Food Addiction: Fact or Fiction?

By Keri Gans, MS, RD, CDN. Gans is a registered dietitian, past spokesperson for The Academy of Nutrition and Dietetics, and author of The Small Change Diet. Gans has a private practice in New York City where she specializes in weight management.

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Can a person be addicted to food? Does our body go through physiological withdrawal the same as it would for drugs and alcohol when a person stops eating a particular food item? In order to answer these questions, I exhaustively searched for conclusive science-based evidence, but unfortunately wound up pretty much empty-handed. So, I am going with my opinion here, basing it on my over 12 years of experience in private practice, working with hundreds and hundreds of people.

I claim that – no – you cannot be addicted to food, but you can have behavioral and emotional reasons that cause you to overeat. Our body needs food for survival, which is definitely not the case for drugs and alcohol. I think claiming you are addicted in some instances is taking the easy way out, basically saying that it is beyond your control. Are there really certain foods that a person really cannot stop eating from the moment they are born? Or for some reason did this develop over time? What came first the chicken or the egg?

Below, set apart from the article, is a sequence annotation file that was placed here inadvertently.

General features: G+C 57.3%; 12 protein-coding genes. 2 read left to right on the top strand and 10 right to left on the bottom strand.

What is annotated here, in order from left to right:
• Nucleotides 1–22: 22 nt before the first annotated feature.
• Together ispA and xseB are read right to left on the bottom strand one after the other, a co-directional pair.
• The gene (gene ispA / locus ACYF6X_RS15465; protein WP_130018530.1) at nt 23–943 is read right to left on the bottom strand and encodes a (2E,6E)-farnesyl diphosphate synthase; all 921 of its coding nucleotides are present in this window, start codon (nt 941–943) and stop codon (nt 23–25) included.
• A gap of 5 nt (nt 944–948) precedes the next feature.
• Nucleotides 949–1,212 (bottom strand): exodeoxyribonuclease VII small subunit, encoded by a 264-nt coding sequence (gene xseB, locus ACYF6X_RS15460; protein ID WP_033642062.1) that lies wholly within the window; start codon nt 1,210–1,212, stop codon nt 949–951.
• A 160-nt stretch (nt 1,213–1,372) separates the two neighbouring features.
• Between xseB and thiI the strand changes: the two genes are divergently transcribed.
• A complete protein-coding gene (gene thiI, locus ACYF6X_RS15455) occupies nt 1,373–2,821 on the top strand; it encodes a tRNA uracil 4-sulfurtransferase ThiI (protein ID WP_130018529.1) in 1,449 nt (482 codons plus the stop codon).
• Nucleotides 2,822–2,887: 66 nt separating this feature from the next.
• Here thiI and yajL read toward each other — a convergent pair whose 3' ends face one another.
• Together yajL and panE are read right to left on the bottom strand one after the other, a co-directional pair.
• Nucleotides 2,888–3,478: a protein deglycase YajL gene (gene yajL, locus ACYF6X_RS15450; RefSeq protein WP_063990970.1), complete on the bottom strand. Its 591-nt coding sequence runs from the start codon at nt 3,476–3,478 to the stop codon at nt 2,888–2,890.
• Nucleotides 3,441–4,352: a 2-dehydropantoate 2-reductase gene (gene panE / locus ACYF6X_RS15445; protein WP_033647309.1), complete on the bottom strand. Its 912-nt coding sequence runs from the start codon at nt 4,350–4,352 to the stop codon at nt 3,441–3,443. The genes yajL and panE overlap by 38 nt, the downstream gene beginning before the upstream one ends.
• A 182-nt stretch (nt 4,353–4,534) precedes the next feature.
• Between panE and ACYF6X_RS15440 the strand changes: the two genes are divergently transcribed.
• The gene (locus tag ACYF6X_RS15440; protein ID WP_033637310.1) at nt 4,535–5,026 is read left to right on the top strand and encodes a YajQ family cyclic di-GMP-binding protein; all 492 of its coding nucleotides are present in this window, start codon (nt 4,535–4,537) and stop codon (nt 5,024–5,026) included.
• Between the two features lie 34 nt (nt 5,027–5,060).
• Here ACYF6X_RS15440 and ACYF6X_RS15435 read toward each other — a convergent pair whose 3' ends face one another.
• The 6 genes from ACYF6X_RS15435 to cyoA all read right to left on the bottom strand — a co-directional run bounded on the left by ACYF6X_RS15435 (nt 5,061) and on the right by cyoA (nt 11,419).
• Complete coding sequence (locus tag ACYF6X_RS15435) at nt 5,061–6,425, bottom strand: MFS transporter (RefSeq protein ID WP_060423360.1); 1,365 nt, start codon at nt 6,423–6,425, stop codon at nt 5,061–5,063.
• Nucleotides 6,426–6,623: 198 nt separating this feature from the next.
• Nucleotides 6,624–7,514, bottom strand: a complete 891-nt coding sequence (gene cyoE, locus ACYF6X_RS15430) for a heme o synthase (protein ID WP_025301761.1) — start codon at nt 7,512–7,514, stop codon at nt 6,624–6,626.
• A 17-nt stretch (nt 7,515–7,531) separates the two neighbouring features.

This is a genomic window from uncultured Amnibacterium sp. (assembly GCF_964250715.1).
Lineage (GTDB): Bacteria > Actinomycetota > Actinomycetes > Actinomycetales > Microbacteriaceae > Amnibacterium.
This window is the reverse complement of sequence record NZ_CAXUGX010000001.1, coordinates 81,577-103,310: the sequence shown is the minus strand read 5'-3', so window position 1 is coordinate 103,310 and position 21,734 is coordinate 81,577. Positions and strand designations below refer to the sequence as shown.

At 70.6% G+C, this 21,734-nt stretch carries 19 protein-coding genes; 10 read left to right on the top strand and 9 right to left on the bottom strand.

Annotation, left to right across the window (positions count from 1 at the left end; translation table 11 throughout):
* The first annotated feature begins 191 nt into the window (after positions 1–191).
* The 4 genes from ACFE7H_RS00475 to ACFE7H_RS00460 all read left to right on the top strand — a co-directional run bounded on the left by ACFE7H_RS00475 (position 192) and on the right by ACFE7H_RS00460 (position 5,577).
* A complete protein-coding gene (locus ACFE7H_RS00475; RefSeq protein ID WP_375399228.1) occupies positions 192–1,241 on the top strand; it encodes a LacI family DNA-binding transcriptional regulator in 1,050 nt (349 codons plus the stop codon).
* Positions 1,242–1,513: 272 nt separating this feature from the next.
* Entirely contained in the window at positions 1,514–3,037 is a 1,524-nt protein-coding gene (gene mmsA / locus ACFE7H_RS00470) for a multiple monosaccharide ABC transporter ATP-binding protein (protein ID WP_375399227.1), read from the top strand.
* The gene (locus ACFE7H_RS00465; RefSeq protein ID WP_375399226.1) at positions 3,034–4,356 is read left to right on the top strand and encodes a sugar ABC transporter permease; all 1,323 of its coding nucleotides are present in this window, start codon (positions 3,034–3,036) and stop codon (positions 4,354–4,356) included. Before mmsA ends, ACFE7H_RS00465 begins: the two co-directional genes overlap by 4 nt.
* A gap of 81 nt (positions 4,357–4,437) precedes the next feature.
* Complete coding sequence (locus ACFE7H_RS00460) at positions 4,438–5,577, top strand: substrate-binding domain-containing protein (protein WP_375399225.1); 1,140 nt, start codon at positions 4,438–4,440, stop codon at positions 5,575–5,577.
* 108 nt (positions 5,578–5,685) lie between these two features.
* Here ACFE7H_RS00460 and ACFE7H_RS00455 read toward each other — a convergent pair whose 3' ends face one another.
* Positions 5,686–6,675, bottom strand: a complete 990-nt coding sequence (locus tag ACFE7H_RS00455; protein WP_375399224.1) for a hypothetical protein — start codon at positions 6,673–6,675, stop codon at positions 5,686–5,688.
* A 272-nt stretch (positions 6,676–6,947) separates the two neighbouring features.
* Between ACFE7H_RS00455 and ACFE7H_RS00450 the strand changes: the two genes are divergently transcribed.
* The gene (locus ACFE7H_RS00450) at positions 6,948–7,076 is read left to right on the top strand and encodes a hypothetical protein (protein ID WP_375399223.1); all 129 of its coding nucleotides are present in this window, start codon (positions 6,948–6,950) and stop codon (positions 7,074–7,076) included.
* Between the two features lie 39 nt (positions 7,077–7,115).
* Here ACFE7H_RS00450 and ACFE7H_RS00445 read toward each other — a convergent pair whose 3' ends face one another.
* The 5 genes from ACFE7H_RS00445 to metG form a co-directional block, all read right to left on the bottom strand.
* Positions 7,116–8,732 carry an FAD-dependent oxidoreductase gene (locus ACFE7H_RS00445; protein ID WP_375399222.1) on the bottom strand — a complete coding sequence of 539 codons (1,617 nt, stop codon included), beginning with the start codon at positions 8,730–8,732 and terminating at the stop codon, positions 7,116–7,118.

For example, a patient of mine who came to see me for “food addiction” reported that she grew up in a household with foods labeled as “good” or “bad.” No cookies, cakes or candy were ever allowed in her home. As she got older, she found that whenever she ate cookies or cake, she couldn’t have just one piece. Is she truly addicted or simply never learned to incorporate these foods in a healthy manner into her diet? We worked together so she could learn a new behavior, giving herself permission to eat these so-called “bad foods” – instead of feeling guilty. Once she stopped totally depriving herself, she was able to start enjoying the food in a healthy manner. Now, if she had been an alcoholic or drug addict, there is no way possible she could start enjoying just a little amount. With a true addiction, abstinence is almost always the only answer.

Article written by Keri Gans, MS, RD, CDN
Registered dietitian, past spokesperson for The Academy of Nutrition and Dietetics, and author of The Small Change Diet